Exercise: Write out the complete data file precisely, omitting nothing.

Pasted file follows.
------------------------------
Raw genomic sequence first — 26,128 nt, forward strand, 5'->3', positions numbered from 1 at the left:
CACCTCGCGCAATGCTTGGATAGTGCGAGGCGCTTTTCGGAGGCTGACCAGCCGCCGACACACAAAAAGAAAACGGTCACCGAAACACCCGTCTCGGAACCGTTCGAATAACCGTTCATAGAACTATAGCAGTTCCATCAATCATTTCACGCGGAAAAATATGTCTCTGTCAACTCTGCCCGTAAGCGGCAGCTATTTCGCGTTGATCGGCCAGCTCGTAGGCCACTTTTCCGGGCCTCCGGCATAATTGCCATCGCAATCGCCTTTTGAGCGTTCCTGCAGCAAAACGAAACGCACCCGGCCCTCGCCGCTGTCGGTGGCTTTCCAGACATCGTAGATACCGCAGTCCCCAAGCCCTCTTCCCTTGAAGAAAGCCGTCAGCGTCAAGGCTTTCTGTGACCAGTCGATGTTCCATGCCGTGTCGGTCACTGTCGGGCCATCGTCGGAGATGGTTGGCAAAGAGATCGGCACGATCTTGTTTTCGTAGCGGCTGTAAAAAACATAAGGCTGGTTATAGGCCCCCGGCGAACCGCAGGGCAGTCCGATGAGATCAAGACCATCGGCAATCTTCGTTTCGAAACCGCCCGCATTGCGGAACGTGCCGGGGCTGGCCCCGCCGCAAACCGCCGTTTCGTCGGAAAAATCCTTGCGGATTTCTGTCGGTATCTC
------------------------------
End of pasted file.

Raw genomic sequence first — 26,128 nt, forward strand, 5'->3', positions numbered from 1 at the left:
CACCTCGCGCAATGCTTGGATAGTGCGAGGCGCTTTTCGGAGGCTGACCAGCCGCCGACACACAAAAAGAAAACGGTCACCGAAACACCCGTCTCGGAACCGTTCGAATAACCGTTCATAGAACTATAGCAGTTCCATCAATCATTTCACGCGGAAAAATATGTCTCTGTCAACTCTGCCCGTAAGCGGCAGCTATTTCGCGTTGATCGGCCAGCTCGTAGGCCACTTTTCCGGGCCTCCGGCATAATTGCCATCGCAATCGCCTTTTGAGCGTTCCTGCAGCAAAACGAAACGCACCCGGCCCTCGCCGCTGTCGGTGGCTTTCCAGACATCGTAGATACCGCAGTCCCCAAGCCCTCTTCCCTTGAAGAAAGCCGTCAGCGTCAAGGCTTTCTGTGACCAGTCGATGTTCCATGCCGTGTCGGTCACTGTCGGGCCATCGTCGGAGATGGTTGGCAAAGAGATCGGCACGATCTTGTTTTCGTAGCGGCTGTAAAAAACATAAGGCTGGTTATAGGCCCCCGGCGAACCGCAGGGCAGTCCGATGAGATCAAGACCATCGGCAATCTTCGTTTCGAAACCGCCCGCATTGCGGAACGTGCCGGGGCTGGCCCCGCCGCAAACCGCCGTTTCGTCGGAAAAATCCTTGCGGATTTCTGTCGGTATCTC